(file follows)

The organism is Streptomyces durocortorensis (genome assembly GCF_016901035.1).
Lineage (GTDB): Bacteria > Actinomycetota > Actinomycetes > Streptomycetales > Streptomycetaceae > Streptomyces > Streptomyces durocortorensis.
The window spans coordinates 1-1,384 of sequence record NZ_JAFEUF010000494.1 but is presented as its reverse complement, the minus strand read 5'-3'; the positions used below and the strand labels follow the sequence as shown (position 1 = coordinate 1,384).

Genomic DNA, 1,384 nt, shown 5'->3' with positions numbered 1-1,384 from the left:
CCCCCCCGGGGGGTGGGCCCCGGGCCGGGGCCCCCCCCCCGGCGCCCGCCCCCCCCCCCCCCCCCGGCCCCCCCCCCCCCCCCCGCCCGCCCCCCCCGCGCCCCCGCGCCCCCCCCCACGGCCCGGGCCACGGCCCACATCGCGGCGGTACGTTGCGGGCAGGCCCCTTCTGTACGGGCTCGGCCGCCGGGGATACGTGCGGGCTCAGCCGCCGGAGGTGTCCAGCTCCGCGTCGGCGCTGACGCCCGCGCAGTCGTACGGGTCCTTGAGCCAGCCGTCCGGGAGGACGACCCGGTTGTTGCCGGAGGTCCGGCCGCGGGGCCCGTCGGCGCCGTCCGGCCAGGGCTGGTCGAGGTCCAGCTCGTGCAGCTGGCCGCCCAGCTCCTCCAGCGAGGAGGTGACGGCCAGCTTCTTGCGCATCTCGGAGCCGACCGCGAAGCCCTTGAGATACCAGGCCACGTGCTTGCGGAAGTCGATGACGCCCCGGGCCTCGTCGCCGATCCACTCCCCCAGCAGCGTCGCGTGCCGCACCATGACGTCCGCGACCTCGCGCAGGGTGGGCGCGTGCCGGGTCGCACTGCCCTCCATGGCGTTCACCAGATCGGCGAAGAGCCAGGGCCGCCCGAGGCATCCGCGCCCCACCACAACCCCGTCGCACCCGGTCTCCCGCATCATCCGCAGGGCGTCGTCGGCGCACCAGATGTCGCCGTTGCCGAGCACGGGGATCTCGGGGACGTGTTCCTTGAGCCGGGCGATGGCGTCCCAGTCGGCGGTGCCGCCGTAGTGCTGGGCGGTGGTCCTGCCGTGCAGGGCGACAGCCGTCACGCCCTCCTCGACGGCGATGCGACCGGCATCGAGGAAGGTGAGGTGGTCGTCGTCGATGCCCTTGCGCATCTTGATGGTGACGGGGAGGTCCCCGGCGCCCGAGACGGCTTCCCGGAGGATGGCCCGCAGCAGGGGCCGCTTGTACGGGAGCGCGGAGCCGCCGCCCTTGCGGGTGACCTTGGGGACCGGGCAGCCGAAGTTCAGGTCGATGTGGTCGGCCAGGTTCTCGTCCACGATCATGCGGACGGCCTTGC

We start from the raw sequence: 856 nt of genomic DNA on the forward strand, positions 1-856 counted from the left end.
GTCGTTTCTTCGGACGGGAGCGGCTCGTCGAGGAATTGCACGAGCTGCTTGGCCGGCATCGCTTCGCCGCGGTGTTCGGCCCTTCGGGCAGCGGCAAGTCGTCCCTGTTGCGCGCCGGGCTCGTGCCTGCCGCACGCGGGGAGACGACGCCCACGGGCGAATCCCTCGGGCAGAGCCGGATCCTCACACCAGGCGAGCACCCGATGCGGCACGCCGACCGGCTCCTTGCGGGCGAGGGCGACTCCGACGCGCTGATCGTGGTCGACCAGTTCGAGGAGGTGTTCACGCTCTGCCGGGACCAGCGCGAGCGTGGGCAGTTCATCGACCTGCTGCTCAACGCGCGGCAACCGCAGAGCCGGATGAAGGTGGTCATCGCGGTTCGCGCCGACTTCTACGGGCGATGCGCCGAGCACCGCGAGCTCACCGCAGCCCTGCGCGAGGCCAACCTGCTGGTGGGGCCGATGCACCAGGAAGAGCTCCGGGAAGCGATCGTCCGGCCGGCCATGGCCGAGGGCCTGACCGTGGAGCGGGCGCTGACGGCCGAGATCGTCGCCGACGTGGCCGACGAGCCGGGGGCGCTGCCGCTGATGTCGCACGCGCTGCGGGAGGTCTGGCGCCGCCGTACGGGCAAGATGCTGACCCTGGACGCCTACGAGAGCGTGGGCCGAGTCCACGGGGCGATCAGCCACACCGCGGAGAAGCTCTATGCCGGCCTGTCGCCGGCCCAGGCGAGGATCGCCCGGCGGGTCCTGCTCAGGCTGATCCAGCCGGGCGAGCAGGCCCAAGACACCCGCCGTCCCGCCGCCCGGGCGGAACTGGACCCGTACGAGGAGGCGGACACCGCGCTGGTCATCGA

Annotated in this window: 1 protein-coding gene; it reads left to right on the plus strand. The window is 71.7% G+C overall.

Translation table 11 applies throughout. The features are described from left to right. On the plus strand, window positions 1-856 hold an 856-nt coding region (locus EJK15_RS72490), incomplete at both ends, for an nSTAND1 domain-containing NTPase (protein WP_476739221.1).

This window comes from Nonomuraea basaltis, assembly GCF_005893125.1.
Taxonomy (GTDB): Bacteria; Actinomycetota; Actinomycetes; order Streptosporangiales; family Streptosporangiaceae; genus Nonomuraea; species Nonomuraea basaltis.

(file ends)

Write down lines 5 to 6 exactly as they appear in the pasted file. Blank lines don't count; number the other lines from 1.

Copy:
CCCCCCCGGGGGGTGGGCCCCGGGCCGGGGCCCCCCCCCCGGCGCCCGCCCCCCCCCCCCCCCCCGGCCCCCCCCCCCCCCCCCGCCCGCCCCCCCCGCGCCCCCGCGCCCCCCCCCACGGCCCGGGCCACGGCCCACATCGCGGCGGTACGTTGCGGGCAGGCCCCTTCTGTACGGGCTCGGCCGCCGGGGATACGTGCGGGCTCAGCCGCCGGAGGTGTCCAGCTCCGCGTCGGCGCTGACGCCCGCGCAGTCGTACGGGTCCTTGAGCCAGCCGTCCGGGAGGACGACCCGGTTGTTGCCGGAGGTCCGGCCGCGGGGCCCGTCGGCGCCGTCCGGCCAGGGCTGGTCGAGGTCCAGCTCGTGCAGCTGGCCGCCCAGCTCCTCCAGCGAGGAGGTGACGGCCAGCTTCTTGCGCATCTCGGAGCCGACCGCGAAGCCCTTGAGATACCAGGCCACGTGCTTGCGGAAGTCGATGACGCCCCGGGCCTCGTCGCCGATCCACTCCCCCAGCAGCGTCGCGTGCCGCACCATGACGTCCGCGACCTCGCGCAGGGTGGGCGCGTGCCGGGTCGCACTGCCCTCCATGGCGTTCACCAGATCGGCGAAGAGCCAGGGCCGCCCGAGGCATCCGCGCCCCACCACAACCCCGTCGCACCCGGTCTCCCGCATCATCCGCAGGGCGTCGTCGGCGCACCAGATGTCGCCGTTGCCGAGCACGGGGATCTCGGGGACGTGTTCCTTGAGCCGGGCGATGGCGTCCCAGTCGGCGGTGCCGCCGTAGTGCTGGGCGGTGGTCCTGCCGTGCAGGGCGACAGCCGTCACGCCCTCCTCGACGGCGATGCGACCGGCATCGAGGAAGGTGAGGTGGTCGTCGTCGATGCCCTTGCGCATCTTGATGGTGACGGGGAGGTCCCCGGCGCCCGAGACGGCTTCCCGGAGGATGGCCCGCAGCAGGGGCCGCTTGTACGGGAGCGCGGAGCCGCCGCCCTTGCGGGTGACCTTGGGGACCGGGCAGCCGAAGTTCAGGTCGATGTGGTCGGCCAGGTTCTCGTCCACGATCATGCGGACGGCCTTGC

We start from the raw sequence: 856 nt of genomic DNA on the forward strand, positions 1-856 counted from the left end.